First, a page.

Nelson J. Waterbury

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Nelson Jarvis Waterbury (July 1819, New York City – April 22, 1894, New York City) was an American lawyer and politician from New York.

Biography[edit]

He was the son of Col. Jonathan Waterbury (d. 1828) and Elizabeth (Jarvis) Waterbury, a niece of Bishop Abraham Jarvis.

He married Nancy D. M. Gibson (d. 1897), and they had three daughters and a son, Nelson J. Waterbury Jr. who became in 1884 his father's law partner.

He studied law, was admitted to the bar, and in 1842 formed a partnership to practice law with Samuel J. Tilden. From 1845 to 1849, Waterbury was a justice of the New York City Marine Court. In 1855, he was appointed by Postmaster of New York City Isaac V. Fowler as his assistant and established the first sub-postal station in the city.

He was New York County District Attorney from 1859 to 1861, elected on the Democratic ticket in November 1858, but defeated for re-election in 1861 by Republican A. Oakey Hall. In March 1862, he was elected Grand Sachem of Tammany Hall. In 1863, Waterbury was appointed by Gov. Horatio Seymour Judge Advocate General of the State Militia. In 1865, he resumed the practice of law.

Although Waterbury left Tammany Hall after William M. Tweed became the boss, he defended Tweed at his trial following the fall of the "Tweed Ring". After Tweed's fall, Waterbury returned to Tammany Hall, but left again in 1875 disagreeing with John Kelly. Waterbury returned to Tammany Hall in 1890, being an admirer of Richard Croker and Mayor Thomas F. Gilroy.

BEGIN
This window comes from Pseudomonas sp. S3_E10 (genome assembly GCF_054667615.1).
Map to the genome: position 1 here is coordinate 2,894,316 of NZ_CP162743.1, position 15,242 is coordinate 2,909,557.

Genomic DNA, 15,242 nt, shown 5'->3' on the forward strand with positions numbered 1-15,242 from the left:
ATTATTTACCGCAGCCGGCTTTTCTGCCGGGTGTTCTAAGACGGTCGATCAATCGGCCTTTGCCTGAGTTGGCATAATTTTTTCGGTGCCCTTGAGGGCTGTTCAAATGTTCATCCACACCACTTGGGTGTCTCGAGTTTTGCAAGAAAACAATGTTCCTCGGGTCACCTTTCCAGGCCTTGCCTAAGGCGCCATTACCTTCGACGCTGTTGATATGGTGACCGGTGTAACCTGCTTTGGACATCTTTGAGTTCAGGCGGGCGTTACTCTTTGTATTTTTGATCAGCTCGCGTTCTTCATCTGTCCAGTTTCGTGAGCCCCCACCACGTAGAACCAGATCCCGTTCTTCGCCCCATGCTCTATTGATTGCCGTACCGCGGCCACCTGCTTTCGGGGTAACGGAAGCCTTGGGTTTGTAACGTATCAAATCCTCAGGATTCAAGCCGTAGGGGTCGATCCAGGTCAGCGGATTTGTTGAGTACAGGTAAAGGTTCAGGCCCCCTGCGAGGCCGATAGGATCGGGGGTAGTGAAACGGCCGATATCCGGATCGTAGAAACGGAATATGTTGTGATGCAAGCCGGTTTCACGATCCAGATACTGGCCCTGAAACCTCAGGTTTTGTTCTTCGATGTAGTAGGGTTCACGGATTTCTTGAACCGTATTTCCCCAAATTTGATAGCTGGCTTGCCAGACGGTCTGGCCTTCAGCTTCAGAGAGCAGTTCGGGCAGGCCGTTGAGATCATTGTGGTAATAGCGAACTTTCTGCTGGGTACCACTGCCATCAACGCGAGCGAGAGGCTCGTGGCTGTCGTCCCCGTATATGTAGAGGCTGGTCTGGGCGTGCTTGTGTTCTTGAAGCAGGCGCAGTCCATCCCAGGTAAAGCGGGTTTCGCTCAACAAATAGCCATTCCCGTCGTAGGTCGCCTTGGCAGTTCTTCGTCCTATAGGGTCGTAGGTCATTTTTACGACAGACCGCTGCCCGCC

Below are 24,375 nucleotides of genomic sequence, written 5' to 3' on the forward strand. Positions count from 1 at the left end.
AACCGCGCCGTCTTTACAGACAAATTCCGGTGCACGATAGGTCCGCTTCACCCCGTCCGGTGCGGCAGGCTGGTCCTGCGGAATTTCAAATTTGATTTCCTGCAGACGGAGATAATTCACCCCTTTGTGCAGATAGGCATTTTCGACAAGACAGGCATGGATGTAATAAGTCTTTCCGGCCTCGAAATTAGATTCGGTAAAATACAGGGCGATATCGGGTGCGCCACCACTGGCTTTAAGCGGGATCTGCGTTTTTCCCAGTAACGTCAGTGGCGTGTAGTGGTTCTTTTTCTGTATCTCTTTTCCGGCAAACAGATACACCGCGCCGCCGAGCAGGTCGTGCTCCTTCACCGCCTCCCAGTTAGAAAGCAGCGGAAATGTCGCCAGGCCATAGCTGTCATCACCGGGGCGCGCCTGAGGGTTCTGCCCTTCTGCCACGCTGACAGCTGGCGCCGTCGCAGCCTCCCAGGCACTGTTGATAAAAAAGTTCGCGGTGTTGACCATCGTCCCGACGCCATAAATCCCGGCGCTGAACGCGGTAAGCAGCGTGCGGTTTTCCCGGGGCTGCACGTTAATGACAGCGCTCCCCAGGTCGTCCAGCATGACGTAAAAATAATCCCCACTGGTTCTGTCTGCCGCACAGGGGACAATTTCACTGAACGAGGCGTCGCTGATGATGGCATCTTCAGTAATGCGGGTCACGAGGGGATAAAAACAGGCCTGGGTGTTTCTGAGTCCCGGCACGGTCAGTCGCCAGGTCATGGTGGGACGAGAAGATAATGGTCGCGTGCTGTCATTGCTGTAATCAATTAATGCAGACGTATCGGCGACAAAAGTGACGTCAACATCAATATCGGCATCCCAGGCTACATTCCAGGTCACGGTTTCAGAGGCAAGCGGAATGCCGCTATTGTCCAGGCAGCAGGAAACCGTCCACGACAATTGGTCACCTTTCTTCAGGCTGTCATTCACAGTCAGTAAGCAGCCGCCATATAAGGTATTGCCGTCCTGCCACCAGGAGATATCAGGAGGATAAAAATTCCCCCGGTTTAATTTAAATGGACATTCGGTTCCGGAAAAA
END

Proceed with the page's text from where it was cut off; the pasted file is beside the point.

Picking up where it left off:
Waterbury was elected a delegate to the New York State Constitutional Convention of 1894, but died three weeks before the convention met. He died of pneumonia at his residence at 13 West 56th Street in Manhattan.[1]

References[edit]

  1. ^ "Ex-Judge Nelson J. Waterbury Dead. Succumbs to Pneumonia After Three Days, Illness". New York Times. April 23, 1894. Retrieved 2010-11-29. "Nelson Jarvis Waterbury died last evening at his home, 13 West Fifty-sixth Street, of pneumonia, after an illness of three days. He caught cold Wednesday while attending to business at his law office, 32 Nassau Street, and it settled in his lungs. Dr. Loomis and Dr. Bartholow of Philadelphia were called to attend him." 

Further reading[edit]

Legal offices
Preceded by
Joseph Blunt
New York County District Attorney
1859 - 1861
Succeeded by
A. Oakey Hall